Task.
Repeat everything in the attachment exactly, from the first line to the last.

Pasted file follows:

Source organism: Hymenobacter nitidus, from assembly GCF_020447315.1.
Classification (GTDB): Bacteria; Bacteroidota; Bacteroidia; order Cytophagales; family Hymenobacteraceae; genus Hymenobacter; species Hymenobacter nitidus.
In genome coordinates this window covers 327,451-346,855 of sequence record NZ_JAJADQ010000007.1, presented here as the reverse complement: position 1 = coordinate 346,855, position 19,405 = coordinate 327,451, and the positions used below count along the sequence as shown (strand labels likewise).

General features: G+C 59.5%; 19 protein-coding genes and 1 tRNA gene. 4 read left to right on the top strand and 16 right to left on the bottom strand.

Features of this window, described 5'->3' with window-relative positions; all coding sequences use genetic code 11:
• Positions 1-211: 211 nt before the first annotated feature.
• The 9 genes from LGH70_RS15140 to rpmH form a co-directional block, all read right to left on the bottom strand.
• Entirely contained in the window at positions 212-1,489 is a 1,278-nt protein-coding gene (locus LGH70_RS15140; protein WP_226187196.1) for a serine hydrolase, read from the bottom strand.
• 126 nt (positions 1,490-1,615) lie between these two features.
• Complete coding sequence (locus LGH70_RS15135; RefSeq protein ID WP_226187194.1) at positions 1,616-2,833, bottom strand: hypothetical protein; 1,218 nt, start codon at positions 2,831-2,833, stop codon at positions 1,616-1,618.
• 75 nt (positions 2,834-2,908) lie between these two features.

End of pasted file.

Source organism: Hymenobacter nitidus, from assembly GCF_020447315.1.
Classification (GTDB): Bacteria; Bacteroidota; Bacteroidia; order Cytophagales; family Hymenobacteraceae; genus Hymenobacter; species Hymenobacter nitidus.
In genome coordinates this window covers 327,451-346,855 of sequence record NZ_JAJADQ010000007.1, presented here as the reverse complement: position 1 = coordinate 346,855, position 19,405 = coordinate 327,451, and the positions used below count along the sequence as shown (strand labels likewise).

General features: G+C 59.5%; 19 protein-coding genes and 1 tRNA gene. 4 read left to right on the top strand and 16 right to left on the bottom strand.

Features of this window, described 5'->3' with window-relative positions; all coding sequences use genetic code 11:
• Positions 1-211: 211 nt before the first annotated feature.
• The 9 genes from LGH70_RS15140 to rpmH form a co-directional block, all read right to left on the bottom strand.
• Entirely contained in the window at positions 212-1,489 is a 1,278-nt protein-coding gene (locus LGH70_RS15140; protein WP_226187196.1) for a serine hydrolase, read from the bottom strand.
• 126 nt (positions 1,490-1,615) lie between these two features.
• Complete coding sequence (locus LGH70_RS15135; RefSeq protein ID WP_226187194.1) at positions 1,616-2,833, bottom strand: hypothetical protein; 1,218 nt, start codon at positions 2,831-2,833, stop codon at positions 1,616-1,618.
• 75 nt (positions 2,834-2,908) lie between these two features.